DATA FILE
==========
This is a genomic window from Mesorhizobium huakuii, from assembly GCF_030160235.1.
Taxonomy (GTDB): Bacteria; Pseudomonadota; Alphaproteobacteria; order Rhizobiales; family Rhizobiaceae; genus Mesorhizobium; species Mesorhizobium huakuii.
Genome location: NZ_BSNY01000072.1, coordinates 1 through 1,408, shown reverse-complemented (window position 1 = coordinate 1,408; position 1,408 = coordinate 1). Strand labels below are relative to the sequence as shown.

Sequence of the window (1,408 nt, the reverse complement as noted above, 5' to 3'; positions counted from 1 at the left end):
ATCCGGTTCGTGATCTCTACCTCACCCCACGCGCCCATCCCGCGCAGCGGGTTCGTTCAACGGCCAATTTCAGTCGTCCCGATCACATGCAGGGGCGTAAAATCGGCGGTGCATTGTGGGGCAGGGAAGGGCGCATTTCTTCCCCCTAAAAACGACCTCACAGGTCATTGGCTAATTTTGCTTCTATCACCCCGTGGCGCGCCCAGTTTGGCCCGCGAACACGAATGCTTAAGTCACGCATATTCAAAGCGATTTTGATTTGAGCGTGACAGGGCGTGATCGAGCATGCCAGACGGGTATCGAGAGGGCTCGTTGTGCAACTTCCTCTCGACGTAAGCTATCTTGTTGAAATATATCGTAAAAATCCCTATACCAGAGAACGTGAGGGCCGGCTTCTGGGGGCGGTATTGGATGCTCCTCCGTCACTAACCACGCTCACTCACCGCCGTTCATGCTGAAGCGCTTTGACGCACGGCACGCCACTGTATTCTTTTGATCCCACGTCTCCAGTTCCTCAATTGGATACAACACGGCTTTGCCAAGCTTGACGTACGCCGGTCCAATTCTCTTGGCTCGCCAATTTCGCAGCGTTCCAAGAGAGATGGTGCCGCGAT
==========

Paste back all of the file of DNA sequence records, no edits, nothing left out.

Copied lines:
This is a genomic window from Mesorhizobium huakuii, from assembly GCF_030160235.1.
Taxonomy (GTDB): Bacteria; Pseudomonadota; Alphaproteobacteria; order Rhizobiales; family Rhizobiaceae; genus Mesorhizobium; species Mesorhizobium huakuii.
Genome location: NZ_BSNY01000072.1, coordinates 1 through 1,408, shown reverse-complemented (window position 1 = coordinate 1,408; position 1,408 = coordinate 1). Strand labels below are relative to the sequence as shown.

Sequence of the window (1,408 nt, the reverse complement as noted above, 5' to 3'; positions counted from 1 at the left end):
ATCCGGTTCGTGATCTCTACCTCACCCCACGCGCCCATCCCGCGCAGCGGGTTCGTTCAACGGCCAATTTCAGTCGTCCCGATCACATGCAGGGGCGTAAAATCGGCGGTGCATTGTGGGGCAGGGAAGGGCGCATTTCTTCCCCCTAAAAACGACCTCACAGGTCATTGGCTAATTTTGCTTCTATCACCCCGTGGCGCGCCCAGTTTGGCCCGCGAACACGAATGCTTAAGTCACGCATATTCAAAGCGATTTTGATTTGAGCGTGACAGGGCGTGATCGAGCATGCCAGACGGGTATCGAGAGGGCTCGTTGTGCAACTTCCTCTCGACGTAAGCTATCTTGTTGAAATATATCGTAAAAATCCCTATACCAGAGAACGTGAGGGCCGGCTTCTGGGGGCGGTATTGGATGCTCCTCCGTCACTAACCACGCTCACTCACCGCCGTTCATGCTGAAGCGCTTTGACGCACGGCACGCCACTGTATTCTTTTGATCCCACGTCTCCAGTTCCTCAATTGGATACAACACGGCTTTGCCAAGCTTGACGTACGCCGGTCCAATTCTCTTGGCTCGCCAATTTCGCAGCGTTCCAAGAGAGATGGTGCCGCGAT